Here is a graph that should demonstrate all of the above in a little more concise form. To set this up a little bit, basically, as the graph moves to the right, the skill level of your opponent increases. Thus, at the far left of the graph would be the 135 card dragon kid. On the Y axis is the output you put forth as far as skill is concerned. Thus, you put forth your best game against those players located in the middle of the skill spectrum. Usually this will be the player who is well known and good, and may win a few PTQs here and there, but is a far cry from your Ruels or LSVs. You feel as though you need to put your best foot forward in order to beat this person, but also feel as though beating them is in fact, possible. This last realization is why the amount of competitive output goes down over time. Because, we as players, begin to get insecure and not feel as though we can beat the Finkels of the world. To be fair, the following graph is slightly exaggerated in that your output does not drop as dramatically towards the right of the graph, but it is only used as a rough guide. In reality, it should drop off about half as fast as it currently does.
OK, so there exists this trap that many players seem to fall into, how then, can we avoid it? Well the first step is actually what you are doing right now, and that is informing yourself of the danger. It may be a valuable skill to learn how to disable a bomb, but without the know-how and knowledge to find that bomb… disabling it never comes into play.
The next most important thing to attempt to master is to learn to play at a consistent level. Playing at various levels of effort is just a bad trap to walk yourself into. Find your sweet spot and master it. This obviously means not playing worse just because you are playing against a bad player or a pro, but it also means to not strain yourself and try to do too much, as often, this will also cause you to play worse. When you attempt to fit a square peg into a round hole, you end up just looking foolish. Play smoothly and put forth a considerable amount of effort, but not so much as to begin to deteriorate your play towards the right side of the graph above.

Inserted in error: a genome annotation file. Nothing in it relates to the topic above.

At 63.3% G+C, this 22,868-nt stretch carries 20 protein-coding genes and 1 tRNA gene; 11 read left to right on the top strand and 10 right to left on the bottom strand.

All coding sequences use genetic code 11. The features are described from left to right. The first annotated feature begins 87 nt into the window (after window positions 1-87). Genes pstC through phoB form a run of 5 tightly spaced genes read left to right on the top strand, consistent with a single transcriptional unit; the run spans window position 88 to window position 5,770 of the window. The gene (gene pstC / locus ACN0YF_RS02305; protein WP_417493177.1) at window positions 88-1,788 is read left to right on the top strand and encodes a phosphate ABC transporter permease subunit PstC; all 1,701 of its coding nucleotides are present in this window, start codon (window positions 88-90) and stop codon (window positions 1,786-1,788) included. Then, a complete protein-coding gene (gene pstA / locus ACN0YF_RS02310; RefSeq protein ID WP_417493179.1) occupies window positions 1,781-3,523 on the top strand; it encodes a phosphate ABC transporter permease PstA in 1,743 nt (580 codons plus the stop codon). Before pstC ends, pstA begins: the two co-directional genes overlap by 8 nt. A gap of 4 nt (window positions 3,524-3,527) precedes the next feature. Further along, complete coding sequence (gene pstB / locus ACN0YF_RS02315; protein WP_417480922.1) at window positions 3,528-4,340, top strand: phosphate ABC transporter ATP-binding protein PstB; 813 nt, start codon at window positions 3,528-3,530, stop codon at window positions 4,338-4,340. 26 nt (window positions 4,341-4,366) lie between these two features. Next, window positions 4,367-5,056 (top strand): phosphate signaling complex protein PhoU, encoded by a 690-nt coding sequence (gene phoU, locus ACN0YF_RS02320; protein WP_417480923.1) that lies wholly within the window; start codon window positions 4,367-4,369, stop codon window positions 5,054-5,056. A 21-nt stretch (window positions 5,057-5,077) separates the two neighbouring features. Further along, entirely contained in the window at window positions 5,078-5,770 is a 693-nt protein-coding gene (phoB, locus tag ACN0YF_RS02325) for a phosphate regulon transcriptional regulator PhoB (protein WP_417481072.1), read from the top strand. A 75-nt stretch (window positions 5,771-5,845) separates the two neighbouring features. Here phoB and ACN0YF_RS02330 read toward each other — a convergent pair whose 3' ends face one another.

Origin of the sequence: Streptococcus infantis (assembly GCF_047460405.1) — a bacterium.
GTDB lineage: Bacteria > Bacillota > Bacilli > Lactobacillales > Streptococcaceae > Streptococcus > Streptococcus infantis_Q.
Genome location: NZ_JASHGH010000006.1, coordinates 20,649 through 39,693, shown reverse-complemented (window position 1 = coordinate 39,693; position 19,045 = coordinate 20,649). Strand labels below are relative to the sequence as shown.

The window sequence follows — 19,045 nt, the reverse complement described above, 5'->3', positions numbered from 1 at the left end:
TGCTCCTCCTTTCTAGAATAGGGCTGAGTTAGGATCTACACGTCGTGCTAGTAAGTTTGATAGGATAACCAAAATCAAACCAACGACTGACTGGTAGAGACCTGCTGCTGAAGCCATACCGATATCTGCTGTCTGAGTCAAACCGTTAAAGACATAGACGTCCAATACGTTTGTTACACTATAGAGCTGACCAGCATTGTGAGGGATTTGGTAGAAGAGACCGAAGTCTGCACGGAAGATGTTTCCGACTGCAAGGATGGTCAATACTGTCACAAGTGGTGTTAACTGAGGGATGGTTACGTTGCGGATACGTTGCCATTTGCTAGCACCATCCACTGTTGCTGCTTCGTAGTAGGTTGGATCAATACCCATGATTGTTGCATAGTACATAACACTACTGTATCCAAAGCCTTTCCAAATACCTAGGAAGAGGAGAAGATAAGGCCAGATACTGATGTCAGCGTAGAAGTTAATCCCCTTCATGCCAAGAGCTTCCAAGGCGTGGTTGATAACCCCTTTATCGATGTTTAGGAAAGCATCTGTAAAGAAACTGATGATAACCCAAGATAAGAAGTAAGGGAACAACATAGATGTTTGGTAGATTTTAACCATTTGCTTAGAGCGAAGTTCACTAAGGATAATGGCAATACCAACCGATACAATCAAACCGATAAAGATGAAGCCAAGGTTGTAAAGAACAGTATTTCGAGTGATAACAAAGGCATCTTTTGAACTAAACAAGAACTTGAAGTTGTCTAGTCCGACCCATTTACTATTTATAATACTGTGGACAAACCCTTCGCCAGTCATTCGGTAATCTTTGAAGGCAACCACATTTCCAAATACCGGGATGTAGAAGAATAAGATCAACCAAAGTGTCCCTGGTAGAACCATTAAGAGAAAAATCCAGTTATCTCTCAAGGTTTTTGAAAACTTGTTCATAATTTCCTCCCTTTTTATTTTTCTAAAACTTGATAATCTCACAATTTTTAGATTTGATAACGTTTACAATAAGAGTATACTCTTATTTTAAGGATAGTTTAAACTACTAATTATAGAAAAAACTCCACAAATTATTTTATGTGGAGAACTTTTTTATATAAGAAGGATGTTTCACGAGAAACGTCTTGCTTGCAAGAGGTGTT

Learning to control yourself in pressure situations by restraining the desire to fold it in or go all out blood vessel popping hulk smash mode is one of, if not the most, important non-game behaviors you can cover. It is of course a different beast from being able to be a technically sound player, but has equally important effects on any particular outcome of a game. At first, this practice will take a conscience effort on your part, but hopefully, over time, you will begin to present a balanced play and demeanor without ever having to try to do so.
In a world where the Internet provides the player base with so much information, the difference between a good player and a great player exists in but a few percentage points. Finding ways to bridge the gap in those percentage points may seem difficult at a glance, but practices like maintaining a consistent level of play skill output actually do alter your game for the better.
Over the course of the next few weeks, I will continue to talk about some other opportunities to take your game to the next level. Nothing may come as rocket science to you, but that is generally how these things go. They seem like common sense at times because they in fact are; we just choose to ignore them because they appear to be givens. Getting this type of information out there is so important to remind people that they have the ability to win more often, even if it seems like the opposite.
Thanks for reading and please comment below as I check the site often and should get any questions answered. My current email address will be posted below as well, and feel free to add me on facebook if you would like. Until next time, TRA LA LA, I’m out.